Why JK Rowling's Harry Potter Series Is not Just For Children

Years back during the summer of 2000 and in between semesters of college I worked at a summer camp in New Hampshire. When the mailman showed up on our campgrounds with a different vehicle, I knew that something was up. Instead of the familiar white truck where the steering wheel is on the right side for easy access to mailboxes, he showed up in a cargo van like the kind a plumber uses. Just as soon as he stopped, our camp director granted him and so began helping him carry multiple armloads of packages. Since I was not busy at the moment, I walked over to see if I could help.

"Wow," I said. "There sure is a lot of mail today." What's the occasion? "

"It's the release of the new Harry Potter book," the director said. "Just about every camper asked their parents to send them a copy."

There must have been at least fifty hardbound copies of "Harry Potter and the Goblet of Fire" that day. A little while later, just about every camper in each age group had their noses in their books respectively trying to absorb as much as they could. I was amazed by the popularity of the books then, but did not begin reading the book that was at the time, taking the literary world by storm.

It was not until the following year that I began reading the Harry Potter books – a girl I was seeing in college was heavily into them and was constantly harassing me to try reading them. Safe to say, I gave it a shot and got instantly hooked. Here's why:

The characters are so unique from one to the next and Harry, as you will learn, is just like every other boy out there – an "everyman" if you will.

The magic in the story is incredible. One example is the sport of Quidditch in which students of Hogwarts play a mix of hockey and soccer aboard broomsticks. There are also potions in which can make its user change into a different person and the "Mirror of Erised" (which is 'Desire' spelled backwards) that shows you exactly what your heart desires among other things.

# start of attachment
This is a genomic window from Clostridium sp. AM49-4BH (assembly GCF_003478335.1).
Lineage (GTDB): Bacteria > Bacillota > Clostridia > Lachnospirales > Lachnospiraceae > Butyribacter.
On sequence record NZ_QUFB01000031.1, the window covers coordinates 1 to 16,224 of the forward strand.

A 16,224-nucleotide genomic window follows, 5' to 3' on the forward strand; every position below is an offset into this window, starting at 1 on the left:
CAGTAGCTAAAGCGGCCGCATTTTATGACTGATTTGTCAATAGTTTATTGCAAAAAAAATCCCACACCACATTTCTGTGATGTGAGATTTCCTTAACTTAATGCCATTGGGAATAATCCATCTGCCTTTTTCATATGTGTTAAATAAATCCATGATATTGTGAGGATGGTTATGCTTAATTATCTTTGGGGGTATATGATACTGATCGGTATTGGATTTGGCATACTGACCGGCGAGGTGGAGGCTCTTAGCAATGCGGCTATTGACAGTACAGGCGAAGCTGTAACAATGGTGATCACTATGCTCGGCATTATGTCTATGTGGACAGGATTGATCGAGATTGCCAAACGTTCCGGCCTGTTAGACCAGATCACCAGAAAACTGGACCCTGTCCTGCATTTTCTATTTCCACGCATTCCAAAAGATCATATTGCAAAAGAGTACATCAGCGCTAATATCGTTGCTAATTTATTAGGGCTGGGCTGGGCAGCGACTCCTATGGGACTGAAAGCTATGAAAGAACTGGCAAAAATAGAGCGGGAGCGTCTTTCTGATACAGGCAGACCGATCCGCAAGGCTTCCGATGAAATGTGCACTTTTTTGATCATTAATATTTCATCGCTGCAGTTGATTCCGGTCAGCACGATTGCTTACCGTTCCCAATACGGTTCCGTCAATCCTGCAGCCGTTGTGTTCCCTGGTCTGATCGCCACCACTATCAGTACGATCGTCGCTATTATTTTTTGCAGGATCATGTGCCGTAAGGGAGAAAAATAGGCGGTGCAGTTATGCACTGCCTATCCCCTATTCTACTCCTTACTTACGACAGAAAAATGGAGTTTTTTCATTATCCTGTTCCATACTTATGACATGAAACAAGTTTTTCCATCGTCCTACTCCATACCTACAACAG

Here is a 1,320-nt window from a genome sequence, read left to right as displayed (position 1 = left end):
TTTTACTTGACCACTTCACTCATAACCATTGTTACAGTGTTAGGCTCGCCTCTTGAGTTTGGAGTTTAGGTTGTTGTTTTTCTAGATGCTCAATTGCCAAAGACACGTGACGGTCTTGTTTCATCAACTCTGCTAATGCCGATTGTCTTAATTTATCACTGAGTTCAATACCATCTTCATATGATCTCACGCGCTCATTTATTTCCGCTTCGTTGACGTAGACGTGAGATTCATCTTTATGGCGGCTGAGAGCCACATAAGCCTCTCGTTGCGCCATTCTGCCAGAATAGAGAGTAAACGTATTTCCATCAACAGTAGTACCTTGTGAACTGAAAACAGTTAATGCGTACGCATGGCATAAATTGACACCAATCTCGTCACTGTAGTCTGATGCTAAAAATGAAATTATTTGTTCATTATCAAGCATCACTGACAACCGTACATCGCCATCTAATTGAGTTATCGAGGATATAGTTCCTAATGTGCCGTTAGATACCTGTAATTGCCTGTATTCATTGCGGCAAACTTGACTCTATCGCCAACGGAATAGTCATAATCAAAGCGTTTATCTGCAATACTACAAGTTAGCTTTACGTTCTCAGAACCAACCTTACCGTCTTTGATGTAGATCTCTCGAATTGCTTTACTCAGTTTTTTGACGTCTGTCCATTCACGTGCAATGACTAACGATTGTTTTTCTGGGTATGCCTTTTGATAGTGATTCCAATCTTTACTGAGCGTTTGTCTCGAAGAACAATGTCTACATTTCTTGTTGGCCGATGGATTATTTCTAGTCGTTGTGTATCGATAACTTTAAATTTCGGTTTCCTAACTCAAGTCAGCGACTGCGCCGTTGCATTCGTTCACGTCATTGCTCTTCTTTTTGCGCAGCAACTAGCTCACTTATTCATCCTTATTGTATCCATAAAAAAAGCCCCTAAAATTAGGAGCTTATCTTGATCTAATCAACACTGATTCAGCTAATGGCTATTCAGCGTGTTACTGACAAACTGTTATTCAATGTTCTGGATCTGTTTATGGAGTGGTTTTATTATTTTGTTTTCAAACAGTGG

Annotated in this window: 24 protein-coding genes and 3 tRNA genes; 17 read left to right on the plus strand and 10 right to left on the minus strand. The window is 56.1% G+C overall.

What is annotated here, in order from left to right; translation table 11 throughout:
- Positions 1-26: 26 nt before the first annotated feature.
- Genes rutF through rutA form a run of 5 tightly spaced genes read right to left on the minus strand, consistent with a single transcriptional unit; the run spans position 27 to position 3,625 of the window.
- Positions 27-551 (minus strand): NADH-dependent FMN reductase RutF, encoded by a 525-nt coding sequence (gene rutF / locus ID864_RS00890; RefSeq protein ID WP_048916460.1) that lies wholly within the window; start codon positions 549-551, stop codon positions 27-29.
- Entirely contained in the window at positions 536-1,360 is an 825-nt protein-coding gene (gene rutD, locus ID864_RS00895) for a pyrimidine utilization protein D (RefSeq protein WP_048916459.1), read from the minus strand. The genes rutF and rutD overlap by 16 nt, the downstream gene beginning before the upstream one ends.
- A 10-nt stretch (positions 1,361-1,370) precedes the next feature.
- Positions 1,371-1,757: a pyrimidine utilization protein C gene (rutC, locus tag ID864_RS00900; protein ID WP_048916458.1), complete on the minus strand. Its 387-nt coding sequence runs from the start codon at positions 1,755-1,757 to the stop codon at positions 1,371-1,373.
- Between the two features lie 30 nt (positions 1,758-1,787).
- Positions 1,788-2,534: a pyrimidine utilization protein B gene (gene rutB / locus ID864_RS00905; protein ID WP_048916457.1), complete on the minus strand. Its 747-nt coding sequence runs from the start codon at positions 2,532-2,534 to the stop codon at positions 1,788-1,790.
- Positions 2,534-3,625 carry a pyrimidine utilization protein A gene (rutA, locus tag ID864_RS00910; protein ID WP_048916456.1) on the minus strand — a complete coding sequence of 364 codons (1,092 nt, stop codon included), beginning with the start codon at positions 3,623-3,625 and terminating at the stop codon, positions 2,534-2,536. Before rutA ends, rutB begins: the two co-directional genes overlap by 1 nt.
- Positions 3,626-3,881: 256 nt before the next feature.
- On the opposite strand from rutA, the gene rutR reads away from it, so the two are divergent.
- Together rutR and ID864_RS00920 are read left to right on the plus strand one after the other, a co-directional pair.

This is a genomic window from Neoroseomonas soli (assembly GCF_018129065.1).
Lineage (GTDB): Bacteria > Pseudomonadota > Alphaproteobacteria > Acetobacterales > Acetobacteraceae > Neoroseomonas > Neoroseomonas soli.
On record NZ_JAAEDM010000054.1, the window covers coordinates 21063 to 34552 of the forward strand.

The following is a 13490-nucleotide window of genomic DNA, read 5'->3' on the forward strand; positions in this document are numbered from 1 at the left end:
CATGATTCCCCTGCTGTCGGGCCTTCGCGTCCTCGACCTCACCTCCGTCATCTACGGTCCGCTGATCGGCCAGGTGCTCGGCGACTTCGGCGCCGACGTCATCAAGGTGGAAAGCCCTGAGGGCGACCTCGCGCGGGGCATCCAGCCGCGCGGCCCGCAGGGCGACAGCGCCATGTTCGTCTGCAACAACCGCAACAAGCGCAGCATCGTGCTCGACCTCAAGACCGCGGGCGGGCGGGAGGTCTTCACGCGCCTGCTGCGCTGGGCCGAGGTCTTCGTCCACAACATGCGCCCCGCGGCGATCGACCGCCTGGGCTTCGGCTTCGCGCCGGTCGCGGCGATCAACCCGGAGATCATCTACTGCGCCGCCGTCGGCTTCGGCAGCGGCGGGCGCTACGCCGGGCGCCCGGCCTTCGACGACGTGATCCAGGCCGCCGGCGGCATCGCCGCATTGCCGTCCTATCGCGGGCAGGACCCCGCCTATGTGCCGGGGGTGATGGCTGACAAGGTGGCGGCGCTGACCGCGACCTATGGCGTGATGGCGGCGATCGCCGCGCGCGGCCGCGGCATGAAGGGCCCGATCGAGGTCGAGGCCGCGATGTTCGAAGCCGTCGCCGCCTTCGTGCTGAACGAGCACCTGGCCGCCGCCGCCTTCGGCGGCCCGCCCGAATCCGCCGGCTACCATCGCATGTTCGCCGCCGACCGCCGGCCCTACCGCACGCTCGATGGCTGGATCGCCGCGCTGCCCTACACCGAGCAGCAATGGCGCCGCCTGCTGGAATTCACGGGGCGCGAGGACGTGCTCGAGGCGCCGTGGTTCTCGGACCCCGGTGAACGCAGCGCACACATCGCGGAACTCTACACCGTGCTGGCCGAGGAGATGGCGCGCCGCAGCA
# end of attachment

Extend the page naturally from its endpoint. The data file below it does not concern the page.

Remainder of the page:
There are many themes prevalent in the story; such as irony, a battle between good and evil through, the ability to cope with death, the power of love and friendship which in reality, Harry's greatest strength rather than his knowledge and talents as a wizard.

Watching Harry Potter as he grows up and change from a child to a young adult is to me at least amazingly accurate. The psychology behind his thoughts is believable to the reader as he struggles between his desire to live as a normal boy, yet is "marked" for death by his arch nemesis, the Lord Voldemort.

Aside from this, the most prevalent of theme in all the Harry Potter series is that it's pure fun for the reader. It is an absolute treat to read, even if you've seen the movies with or without your children. I highly recommend the books to everyone, young or old. There are indeed themes within the series that parallel Greek Mythology as well. For instance, Professor Minerva McGonnagall in all fairness is really Athena, just as her name exemplifies. But do not let me spoil all of it for you. After having read JK Rowling's books, you certainly will not regret it.

Source by Dohn Paditsone

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